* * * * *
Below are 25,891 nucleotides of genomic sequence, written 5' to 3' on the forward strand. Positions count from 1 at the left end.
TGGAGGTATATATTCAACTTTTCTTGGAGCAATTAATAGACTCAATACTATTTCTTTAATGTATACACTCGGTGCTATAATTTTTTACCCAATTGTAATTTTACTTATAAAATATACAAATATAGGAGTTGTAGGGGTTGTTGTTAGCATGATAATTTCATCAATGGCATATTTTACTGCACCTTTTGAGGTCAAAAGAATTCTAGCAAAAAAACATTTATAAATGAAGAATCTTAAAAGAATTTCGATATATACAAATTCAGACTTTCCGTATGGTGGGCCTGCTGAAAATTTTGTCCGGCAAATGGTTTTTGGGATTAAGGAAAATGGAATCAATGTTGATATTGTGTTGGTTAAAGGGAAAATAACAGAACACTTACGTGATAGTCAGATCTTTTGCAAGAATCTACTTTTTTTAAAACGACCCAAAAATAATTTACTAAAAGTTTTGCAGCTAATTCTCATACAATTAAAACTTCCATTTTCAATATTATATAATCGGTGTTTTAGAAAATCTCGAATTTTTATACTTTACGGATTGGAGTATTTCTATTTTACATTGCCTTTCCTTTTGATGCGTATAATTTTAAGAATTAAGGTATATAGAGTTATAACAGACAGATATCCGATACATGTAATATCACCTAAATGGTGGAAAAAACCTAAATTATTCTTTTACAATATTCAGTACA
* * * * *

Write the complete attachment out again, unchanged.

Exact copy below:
Below are 25,891 nucleotides of genomic sequence, written 5' to 3' on the forward strand. Positions count from 1 at the left end.
TGGAGGTATATATTCAACTTTTCTTGGAGCAATTAATAGACTCAATACTATTTCTTTAATGTATACACTCGGTGCTATAATTTTTTACCCAATTGTAATTTTACTTATAAAATATACAAATATAGGAGTTGTAGGGGTTGTTGTTAGCATGATAATTTCATCAATGGCATATTTTACTGCACCTTTTGAGGTCAAAAGAATTCTAGCAAAAAAACATTTATAAATGAAGAATCTTAAAAGAATTTCGATATATACAAATTCAGACTTTCCGTATGGTGGGCCTGCTGAAAATTTTGTCCGGCAAATGGTTTTTGGGATTAAGGAAAATGGAATCAATGTTGATATTGTGTTGGTTAAAGGGAAAATAACAGAACACTTACGTGATAGTCAGATCTTTTGCAAGAATCTACTTTTTTTAAAACGACCCAAAAATAATTTACTAAAAGTTTTGCAGCTAATTCTCATACAATTAAAACTTCCATTTTCAATATTATATAATCGGTGTTTTAGAAAATCTCGAATTTTTATACTTTACGGATTGGAGTATTTCTATTTTACATTGCCTTTCCTTTTGATGCGTATAATTTTAAGAATTAAGGTATATAGAGTTATAACAGACAGATATCCGATACATGTAATATCACCTAAATGGTGGAAAAAACCTAAATTATTCTTTTACAATATTCAGTACA